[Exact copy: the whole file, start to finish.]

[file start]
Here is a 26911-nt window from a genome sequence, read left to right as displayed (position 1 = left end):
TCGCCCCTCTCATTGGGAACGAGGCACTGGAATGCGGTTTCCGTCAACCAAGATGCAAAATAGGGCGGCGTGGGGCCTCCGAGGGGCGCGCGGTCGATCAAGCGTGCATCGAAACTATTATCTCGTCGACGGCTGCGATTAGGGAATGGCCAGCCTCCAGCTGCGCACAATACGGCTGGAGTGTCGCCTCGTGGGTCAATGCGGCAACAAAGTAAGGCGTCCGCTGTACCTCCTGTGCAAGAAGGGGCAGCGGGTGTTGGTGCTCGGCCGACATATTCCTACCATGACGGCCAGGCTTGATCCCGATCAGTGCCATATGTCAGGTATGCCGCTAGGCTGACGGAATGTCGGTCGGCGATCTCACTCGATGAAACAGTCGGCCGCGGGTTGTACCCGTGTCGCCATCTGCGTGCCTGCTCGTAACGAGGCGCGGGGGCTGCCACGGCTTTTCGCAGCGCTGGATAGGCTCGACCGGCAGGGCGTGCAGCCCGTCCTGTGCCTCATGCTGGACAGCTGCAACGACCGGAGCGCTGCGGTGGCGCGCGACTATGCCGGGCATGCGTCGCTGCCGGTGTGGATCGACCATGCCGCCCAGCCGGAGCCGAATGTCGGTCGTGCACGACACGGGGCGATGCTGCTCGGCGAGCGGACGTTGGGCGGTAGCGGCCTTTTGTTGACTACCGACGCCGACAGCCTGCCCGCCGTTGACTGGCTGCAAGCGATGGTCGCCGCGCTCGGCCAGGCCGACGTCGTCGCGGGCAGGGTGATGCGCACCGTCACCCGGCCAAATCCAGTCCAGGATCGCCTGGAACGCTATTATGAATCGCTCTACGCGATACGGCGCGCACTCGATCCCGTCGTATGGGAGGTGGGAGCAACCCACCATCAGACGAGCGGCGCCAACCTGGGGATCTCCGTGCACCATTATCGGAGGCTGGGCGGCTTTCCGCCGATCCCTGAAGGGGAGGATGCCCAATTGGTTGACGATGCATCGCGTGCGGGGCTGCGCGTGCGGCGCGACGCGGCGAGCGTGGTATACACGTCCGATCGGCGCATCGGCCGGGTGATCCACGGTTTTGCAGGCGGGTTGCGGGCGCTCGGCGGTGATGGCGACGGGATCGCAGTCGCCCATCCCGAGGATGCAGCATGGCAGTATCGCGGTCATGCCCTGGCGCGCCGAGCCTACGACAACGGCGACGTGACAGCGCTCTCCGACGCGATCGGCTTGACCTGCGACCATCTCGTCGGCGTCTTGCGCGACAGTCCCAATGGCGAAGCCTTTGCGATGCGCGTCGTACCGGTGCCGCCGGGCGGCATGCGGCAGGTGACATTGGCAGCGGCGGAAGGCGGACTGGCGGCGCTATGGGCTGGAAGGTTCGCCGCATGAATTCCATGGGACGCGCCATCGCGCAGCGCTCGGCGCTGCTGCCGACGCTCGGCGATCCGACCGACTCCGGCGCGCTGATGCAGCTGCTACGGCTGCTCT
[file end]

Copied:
Here is a 26911-nt window from a genome sequence, read left to right as displayed (position 1 = left end):
TCGCCCCTCTCATTGGGAACGAGGCACTGGAATGCGGTTTCCGTCAACCAAGATGCAAAATAGGGCGGCGTGGGGCCTCCGAGGGGCGCGCGGTCGATCAAGCGTGCATCGAAACTATTATCTCGTCGACGGCTGCGATTAGGGAATGGCCAGCCTCCAGCTGCGCACAATACGGCTGGAGTGTCGCCTCGTGGGTCAATGCGGCAACAAAGTAAGGCGTCCGCTGTACCTCCTGTGCAAGAAGGGGCAGCGGGTGTTGGTGCTCGGCCGACATATTCCTACCATGACGGCCAGGCTTGATCCCGATCAGTGCCATATGTCAGGTATGCCGCTAGGCTGACGGAATGTCGGTCGGCGATCTCACTCGATGAAACAGTCGGCCGCGGGTTGTACCCGTGTCGCCATCTGCGTGCCTGCTCGTAACGAGGCGCGGGGGCTGCCACGGCTTTTCGCAGCGCTGGATAGGCTCGACCGGCAGGGCGTGCAGCCCGTCCTGTGCCTCATGCTGGACAGCTGCAACGACCGGAGCGCTGCGGTGGCGCGCGACTATGCCGGGCATGCGTCGCTGCCGGTGTGGATCGACCATGCCGCCCAGCCGGAGCCGAATGTCGGTCGTGCACGACACGGGGCGATGCTGCTCGGCGAGCGGACGTTGGGCGGTAGCGGCCTTTTGTTGACTACCGACGCCGACAGCCTGCCCGCCGTTGACTGGCTGCAAGCGATGGTCGCCGCGCTCGGCCAGGCCGACGTCGTCGCGGGCAGGGTGATGCGCACCGTCACCCGGCCAAATCCAGTCCAGGATCGCCTGGAACGCTATTATGAATCGCTCTACGCGATACGGCGCGCACTCGATCCCGTCGTATGGGAGGTGGGAGCAACCCACCATCAGACGAGCGGCGCCAACCTGGGGATCTCCGTGCACCATTATCGGAGGCTGGGCGGCTTTCCGCCGATCCCTGAAGGGGAGGATGCCCAATTGGTTGACGATGCATCGCGTGCGGGGCTGCGCGTGCGGCGCGACGCGGCGAGCGTGGTATACACGTCCGATCGGCGCATCGGCCGGGTGATCCACGGTTTTGCAGGCGGGTTGCGGGCGCTCGGCGGTGATGGCGACGGGATCGCAGTCGCCCATCCCGAGGATGCAGCATGGCAGTATCGCGGTCATGCCCTGGCGCGCCGAGCCTACGACAACGGCGACGTGACAGCGCTCTCCGACGCGATCGGCTTGACCTGCGACCATCTCGTCGGCGTCTTGCGCGACAGTCCCAATGGCGAAGCCTTTGCGATGCGCGTCGTACCGGTGCCGCCGGGCGGCATGCGGCAGGTGACATTGGCAGCGGCGGAAGGCGGACTGGCGGCGCTATGGGCTGGAAGGTTCGCCGCATGAATTCCATGGGACGCGCCATCGCGCAGCGCTCGGCGCTGCTGCCGACGCTCGGCGATCCGACCGACTCCGGCGCGCTGATGCAGCTGCTACGGCTGCTCT